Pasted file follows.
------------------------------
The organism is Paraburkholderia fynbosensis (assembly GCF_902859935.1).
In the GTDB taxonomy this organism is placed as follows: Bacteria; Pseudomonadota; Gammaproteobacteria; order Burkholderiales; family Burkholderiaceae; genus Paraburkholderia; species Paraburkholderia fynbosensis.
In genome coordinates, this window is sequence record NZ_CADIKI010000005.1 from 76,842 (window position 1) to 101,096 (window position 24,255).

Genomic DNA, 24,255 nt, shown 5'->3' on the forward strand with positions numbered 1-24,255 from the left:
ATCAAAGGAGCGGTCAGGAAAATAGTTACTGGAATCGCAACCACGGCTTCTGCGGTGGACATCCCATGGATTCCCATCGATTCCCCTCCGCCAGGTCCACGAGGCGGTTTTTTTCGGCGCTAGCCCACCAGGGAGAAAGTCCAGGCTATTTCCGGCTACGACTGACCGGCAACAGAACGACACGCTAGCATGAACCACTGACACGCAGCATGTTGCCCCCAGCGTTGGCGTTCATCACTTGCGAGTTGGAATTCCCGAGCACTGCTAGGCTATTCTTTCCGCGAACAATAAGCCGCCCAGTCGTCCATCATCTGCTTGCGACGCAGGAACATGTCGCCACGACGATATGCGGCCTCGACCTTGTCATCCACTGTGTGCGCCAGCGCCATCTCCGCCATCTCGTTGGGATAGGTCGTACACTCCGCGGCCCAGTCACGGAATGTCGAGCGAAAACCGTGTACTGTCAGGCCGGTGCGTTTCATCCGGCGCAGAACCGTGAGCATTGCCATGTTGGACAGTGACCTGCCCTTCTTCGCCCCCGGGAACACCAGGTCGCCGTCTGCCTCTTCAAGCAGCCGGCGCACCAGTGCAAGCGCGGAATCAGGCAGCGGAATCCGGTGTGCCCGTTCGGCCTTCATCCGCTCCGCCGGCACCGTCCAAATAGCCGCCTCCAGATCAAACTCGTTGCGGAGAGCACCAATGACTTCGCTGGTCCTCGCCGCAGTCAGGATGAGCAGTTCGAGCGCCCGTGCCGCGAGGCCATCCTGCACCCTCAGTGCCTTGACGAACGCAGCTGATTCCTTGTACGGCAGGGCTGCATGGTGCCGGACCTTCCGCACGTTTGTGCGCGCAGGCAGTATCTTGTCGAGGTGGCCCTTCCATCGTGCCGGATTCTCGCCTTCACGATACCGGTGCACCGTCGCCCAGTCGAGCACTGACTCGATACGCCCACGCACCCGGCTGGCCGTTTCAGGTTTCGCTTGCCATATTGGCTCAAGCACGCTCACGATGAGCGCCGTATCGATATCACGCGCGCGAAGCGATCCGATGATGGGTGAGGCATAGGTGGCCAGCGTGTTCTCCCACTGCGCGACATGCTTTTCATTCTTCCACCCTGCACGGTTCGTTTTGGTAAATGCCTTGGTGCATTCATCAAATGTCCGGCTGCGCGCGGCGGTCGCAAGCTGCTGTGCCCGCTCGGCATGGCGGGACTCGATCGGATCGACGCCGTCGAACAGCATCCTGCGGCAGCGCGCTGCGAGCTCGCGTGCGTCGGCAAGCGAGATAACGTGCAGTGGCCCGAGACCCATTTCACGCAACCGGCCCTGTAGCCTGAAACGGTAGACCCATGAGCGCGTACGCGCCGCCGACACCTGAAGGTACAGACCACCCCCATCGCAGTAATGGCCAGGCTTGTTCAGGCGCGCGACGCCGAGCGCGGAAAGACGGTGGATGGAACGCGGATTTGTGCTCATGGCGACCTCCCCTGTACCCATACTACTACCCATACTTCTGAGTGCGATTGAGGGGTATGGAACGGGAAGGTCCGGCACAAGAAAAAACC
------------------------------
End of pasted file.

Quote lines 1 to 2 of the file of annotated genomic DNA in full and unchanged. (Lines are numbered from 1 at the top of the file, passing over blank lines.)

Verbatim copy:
The organism is Paraburkholderia fynbosensis (assembly GCF_902859935.1).
In the GTDB taxonomy this organism is placed as follows: Bacteria; Pseudomonadota; Gammaproteobacteria; order Burkholderiales; family Burkholderiaceae; genus Paraburkholderia; species Paraburkholderia fynbosensis.